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Interest rates and the timing of new production
This article studies the relation between IPO investment and the rate of interest. The 1950s and early 1960s, especially, were periods of very low real interest rates, and IPO investment was very low, with firms delaying their IPOs significantly. The authors find a qualitative difference between investment of IPO-ing firms and the investment of incumbent firms. The latter is decreasing in the interest rate, as neoclassical theory predicts. On the other hand, very low interest rates tend to discourage IPOs, and this may be why the 1950s and 1960s contained few IPOs.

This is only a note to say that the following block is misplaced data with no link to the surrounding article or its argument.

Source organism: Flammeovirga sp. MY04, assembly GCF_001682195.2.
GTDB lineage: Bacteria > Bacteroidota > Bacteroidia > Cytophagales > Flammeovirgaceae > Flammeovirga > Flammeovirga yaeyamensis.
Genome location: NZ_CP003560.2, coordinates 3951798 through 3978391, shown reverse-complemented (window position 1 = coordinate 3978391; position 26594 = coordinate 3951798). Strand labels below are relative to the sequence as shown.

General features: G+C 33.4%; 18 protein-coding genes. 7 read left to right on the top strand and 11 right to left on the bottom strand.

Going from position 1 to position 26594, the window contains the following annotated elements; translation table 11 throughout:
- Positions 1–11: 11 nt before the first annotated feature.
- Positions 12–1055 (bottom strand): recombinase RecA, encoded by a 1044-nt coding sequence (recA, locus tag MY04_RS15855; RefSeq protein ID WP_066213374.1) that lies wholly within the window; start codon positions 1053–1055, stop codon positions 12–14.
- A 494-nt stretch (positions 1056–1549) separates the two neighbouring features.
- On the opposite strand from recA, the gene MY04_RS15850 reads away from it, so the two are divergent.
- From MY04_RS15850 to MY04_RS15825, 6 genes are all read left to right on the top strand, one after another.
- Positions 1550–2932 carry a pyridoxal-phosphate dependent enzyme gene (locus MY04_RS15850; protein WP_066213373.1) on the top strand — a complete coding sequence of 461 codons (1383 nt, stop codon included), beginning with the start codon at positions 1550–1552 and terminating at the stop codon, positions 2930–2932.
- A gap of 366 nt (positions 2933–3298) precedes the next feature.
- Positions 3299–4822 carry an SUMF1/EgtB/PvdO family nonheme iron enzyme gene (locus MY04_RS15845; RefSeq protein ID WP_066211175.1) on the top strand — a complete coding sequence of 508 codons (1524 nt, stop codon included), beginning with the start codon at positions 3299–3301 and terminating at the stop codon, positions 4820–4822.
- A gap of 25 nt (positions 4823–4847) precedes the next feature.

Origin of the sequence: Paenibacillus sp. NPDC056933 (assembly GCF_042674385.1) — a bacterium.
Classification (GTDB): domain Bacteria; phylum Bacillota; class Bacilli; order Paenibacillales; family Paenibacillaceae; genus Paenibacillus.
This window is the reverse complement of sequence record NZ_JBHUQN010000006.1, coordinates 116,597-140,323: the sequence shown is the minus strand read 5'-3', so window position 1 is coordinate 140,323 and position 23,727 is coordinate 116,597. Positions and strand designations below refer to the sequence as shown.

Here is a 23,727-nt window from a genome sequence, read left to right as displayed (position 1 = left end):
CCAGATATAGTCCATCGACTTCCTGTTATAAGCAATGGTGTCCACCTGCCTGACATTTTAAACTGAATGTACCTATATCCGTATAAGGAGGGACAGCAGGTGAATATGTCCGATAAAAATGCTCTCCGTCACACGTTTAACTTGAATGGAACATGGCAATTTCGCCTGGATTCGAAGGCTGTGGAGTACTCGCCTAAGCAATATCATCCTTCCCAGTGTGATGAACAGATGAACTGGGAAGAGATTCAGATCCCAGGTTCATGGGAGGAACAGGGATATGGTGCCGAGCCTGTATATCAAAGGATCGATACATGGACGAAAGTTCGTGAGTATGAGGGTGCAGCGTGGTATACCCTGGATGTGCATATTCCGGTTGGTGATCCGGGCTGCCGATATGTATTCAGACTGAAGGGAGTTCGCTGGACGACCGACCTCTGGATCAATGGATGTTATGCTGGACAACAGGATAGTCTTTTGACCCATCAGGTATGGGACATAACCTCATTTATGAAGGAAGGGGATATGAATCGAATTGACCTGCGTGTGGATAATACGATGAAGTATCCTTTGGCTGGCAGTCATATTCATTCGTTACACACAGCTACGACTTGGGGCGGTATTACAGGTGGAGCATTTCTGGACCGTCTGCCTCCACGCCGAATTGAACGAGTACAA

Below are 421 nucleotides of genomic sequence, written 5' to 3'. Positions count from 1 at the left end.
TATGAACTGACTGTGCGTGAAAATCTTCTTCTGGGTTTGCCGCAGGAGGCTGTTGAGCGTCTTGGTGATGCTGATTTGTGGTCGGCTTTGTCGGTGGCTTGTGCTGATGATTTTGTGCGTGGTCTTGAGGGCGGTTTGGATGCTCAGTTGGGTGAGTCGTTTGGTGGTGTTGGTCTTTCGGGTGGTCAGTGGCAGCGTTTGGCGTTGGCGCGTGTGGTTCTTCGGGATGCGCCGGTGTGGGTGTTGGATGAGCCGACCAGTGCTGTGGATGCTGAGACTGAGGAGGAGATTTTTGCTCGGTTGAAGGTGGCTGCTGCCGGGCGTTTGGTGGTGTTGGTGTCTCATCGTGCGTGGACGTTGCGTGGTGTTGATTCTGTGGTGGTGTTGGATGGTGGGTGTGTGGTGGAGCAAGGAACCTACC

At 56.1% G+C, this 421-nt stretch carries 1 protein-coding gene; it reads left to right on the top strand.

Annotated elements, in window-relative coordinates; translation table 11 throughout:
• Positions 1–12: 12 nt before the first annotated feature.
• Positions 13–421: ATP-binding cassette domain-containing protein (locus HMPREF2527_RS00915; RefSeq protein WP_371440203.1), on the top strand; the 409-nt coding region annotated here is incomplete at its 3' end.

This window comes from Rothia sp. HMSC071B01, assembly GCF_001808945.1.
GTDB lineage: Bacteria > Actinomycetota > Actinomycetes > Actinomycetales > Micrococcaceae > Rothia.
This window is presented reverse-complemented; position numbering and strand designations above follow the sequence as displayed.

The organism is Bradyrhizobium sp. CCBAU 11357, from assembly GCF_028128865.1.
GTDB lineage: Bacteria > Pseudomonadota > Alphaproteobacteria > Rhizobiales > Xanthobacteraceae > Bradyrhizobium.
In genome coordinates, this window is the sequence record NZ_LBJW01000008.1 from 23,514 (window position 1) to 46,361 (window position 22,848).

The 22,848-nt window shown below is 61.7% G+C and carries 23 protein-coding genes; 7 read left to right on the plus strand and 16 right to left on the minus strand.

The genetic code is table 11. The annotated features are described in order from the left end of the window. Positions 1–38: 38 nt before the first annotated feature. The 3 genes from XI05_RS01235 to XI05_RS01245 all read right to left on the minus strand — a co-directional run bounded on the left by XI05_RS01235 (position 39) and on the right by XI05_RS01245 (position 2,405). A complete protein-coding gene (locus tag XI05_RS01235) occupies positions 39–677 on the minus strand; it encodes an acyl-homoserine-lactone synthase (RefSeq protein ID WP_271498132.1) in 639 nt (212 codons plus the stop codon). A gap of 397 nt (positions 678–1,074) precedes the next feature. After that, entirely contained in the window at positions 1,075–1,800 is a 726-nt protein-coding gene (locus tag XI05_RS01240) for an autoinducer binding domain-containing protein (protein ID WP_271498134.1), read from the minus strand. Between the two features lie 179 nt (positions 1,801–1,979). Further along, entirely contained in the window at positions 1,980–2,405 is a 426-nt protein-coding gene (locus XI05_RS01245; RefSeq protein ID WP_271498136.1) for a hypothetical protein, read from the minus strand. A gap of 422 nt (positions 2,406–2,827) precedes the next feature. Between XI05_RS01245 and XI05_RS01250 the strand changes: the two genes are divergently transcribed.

Liquidity effects in the bond market
The authors find that supply risk in the market for Treasury bills adds between 10 basis points and 40 basis points to the standard deviation of the T-bill interest rate. The risk will probably increase unless the Fed expands the set of assets that it uses to conduct open market operations.
Vintage organization capital
We argue that a firm's organization capital depends on the state of technology when the firm was born and on the technologies that have followed. We estimate vintage effects on the value of firms from 114 years of stock market data. We find: 1) a surprisingly strong upward trend in the stock-market share of the largest firms, 2) a very large quantity of organization capital created by the 1920's vintage, 3) strong indications that the 1970's and 1980's vintages will be followed by more complementary technologies, and 4) major technological change since WW2 in the process by which organization ...